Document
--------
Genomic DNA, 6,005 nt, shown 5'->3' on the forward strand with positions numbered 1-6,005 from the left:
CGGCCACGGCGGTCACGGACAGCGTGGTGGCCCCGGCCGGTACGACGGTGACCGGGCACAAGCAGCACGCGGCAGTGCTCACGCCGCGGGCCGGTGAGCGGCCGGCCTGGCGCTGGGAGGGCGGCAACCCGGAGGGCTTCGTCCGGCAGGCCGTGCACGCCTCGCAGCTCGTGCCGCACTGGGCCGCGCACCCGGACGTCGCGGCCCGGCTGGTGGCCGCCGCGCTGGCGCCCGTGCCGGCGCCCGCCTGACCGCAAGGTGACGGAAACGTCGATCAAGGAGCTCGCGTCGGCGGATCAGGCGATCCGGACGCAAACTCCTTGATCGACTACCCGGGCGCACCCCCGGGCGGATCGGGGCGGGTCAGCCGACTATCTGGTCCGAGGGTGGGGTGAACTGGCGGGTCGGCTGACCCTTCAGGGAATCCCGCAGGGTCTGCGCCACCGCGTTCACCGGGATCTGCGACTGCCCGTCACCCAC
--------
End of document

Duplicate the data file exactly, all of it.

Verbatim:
Genomic DNA, 6,005 nt, shown 5'->3' on the forward strand with positions numbered 1-6,005 from the left:
CGGCCACGGCGGTCACGGACAGCGTGGTGGCCCCGGCCGGTACGACGGTGACCGGGCACAAGCAGCACGCGGCAGTGCTCACGCCGCGGGCCGGTGAGCGGCCGGCCTGGCGCTGGGAGGGCGGCAACCCGGAGGGCTTCGTCCGGCAGGCCGTGCACGCCTCGCAGCTCGTGCCGCACTGGGCCGCGCACCCGGACGTCGCGGCCCGGCTGGTGGCCGCCGCGCTGGCGCCCGTGCCGGCGCCCGCCTGACCGCAAGGTGACGGAAACGTCGATCAAGGAGCTCGCGTCGGCGGATCAGGCGATCCGGACGCAAACTCCTTGATCGACTACCCGGGCGCACCCCCGGGCGGATCGGGGCGGGTCAGCCGACTATCTGGTCCGAGGGTGGGGTGAACTGGCGGGTCGGCTGACCCTTCAGGGAATCCCGCAGGGTCTGCGCCACCGCGTTCACCGGGATCTGCGACTGCCCGTCACCCAC